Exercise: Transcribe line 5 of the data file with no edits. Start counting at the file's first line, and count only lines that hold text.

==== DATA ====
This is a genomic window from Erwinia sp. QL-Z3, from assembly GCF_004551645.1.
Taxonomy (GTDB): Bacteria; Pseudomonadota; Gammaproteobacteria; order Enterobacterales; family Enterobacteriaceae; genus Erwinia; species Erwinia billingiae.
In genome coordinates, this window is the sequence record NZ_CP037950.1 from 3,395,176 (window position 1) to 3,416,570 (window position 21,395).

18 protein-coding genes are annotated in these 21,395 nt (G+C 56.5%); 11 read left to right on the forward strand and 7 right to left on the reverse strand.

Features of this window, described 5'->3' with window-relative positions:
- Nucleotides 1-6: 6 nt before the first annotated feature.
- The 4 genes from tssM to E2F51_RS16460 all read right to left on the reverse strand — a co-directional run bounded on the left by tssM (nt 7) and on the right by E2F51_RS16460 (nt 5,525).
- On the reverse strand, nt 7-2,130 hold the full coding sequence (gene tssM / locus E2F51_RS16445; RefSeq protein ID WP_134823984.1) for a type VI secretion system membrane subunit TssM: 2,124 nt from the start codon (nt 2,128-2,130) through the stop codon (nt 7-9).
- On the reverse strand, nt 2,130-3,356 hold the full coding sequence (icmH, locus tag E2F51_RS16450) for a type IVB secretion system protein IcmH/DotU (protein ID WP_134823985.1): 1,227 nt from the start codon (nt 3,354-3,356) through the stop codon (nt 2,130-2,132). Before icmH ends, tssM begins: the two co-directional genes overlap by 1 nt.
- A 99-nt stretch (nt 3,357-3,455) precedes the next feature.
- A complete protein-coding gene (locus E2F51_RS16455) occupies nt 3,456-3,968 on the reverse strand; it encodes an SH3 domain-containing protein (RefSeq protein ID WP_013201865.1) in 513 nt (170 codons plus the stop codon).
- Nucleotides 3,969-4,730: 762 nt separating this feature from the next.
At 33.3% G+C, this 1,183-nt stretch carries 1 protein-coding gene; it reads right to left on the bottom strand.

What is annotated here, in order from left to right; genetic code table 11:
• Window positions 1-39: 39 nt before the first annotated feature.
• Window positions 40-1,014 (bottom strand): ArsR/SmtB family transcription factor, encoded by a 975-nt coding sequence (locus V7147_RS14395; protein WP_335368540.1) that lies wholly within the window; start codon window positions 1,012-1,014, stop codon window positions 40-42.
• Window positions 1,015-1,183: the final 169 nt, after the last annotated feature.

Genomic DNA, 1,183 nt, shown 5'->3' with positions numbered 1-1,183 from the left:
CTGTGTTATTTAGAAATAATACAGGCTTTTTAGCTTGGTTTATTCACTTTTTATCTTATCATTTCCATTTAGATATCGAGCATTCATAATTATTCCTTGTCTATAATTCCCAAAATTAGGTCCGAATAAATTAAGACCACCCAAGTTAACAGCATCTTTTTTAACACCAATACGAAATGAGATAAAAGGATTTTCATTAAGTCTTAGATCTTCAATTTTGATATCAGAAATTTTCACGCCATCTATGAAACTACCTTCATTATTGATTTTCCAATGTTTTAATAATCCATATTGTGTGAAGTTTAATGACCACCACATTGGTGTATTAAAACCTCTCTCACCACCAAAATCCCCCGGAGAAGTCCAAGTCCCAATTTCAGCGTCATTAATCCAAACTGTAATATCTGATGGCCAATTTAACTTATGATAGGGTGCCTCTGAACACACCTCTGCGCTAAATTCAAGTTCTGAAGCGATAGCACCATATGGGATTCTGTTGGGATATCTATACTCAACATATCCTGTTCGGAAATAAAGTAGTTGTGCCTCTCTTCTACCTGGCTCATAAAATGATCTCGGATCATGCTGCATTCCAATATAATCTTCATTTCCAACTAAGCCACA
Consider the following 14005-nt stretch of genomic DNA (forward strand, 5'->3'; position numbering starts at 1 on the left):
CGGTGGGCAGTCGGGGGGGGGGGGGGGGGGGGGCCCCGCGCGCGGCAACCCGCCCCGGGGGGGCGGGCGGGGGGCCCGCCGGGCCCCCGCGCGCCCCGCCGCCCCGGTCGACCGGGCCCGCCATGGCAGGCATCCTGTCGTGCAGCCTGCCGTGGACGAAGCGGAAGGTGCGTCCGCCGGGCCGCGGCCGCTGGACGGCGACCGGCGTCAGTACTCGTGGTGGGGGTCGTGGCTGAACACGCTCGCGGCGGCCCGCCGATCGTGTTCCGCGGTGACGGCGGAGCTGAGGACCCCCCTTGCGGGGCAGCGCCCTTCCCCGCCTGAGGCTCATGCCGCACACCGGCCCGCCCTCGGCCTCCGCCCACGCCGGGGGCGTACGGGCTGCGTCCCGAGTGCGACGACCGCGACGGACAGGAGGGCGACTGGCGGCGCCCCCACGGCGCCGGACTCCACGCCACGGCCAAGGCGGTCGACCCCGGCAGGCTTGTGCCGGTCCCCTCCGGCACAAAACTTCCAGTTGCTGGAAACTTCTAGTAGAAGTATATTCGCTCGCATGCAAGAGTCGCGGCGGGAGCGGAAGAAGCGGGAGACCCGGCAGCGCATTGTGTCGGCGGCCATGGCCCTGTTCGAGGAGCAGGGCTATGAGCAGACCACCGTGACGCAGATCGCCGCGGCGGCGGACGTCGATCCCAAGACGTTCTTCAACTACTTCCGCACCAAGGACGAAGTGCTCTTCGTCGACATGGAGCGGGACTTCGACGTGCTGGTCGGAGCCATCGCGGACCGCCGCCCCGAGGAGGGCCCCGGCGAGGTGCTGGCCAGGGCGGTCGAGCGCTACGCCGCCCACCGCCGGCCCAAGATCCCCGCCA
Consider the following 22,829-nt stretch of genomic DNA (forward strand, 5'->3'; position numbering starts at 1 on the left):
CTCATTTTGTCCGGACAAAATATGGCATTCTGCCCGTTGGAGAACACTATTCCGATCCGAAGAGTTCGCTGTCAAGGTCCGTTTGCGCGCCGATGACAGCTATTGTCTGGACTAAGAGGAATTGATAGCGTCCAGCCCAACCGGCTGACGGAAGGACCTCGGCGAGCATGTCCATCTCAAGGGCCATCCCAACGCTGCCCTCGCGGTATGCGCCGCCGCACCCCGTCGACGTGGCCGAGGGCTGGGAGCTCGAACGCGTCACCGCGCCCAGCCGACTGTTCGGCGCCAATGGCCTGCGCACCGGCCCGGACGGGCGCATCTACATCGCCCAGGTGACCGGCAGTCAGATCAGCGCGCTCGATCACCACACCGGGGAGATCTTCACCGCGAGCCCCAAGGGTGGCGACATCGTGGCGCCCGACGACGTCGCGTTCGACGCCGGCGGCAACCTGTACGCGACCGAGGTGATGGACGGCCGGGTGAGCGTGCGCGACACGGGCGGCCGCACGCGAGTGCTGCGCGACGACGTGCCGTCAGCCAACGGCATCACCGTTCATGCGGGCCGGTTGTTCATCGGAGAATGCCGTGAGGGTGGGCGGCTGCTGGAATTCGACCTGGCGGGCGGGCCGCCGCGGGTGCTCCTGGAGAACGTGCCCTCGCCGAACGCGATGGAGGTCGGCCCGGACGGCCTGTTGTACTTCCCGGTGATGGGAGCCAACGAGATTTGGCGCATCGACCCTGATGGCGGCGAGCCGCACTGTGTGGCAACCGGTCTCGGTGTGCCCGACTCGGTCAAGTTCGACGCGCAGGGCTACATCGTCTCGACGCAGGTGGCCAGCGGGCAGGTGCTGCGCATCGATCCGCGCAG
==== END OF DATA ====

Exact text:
Features of this window, described 5'->3' with window-relative positions: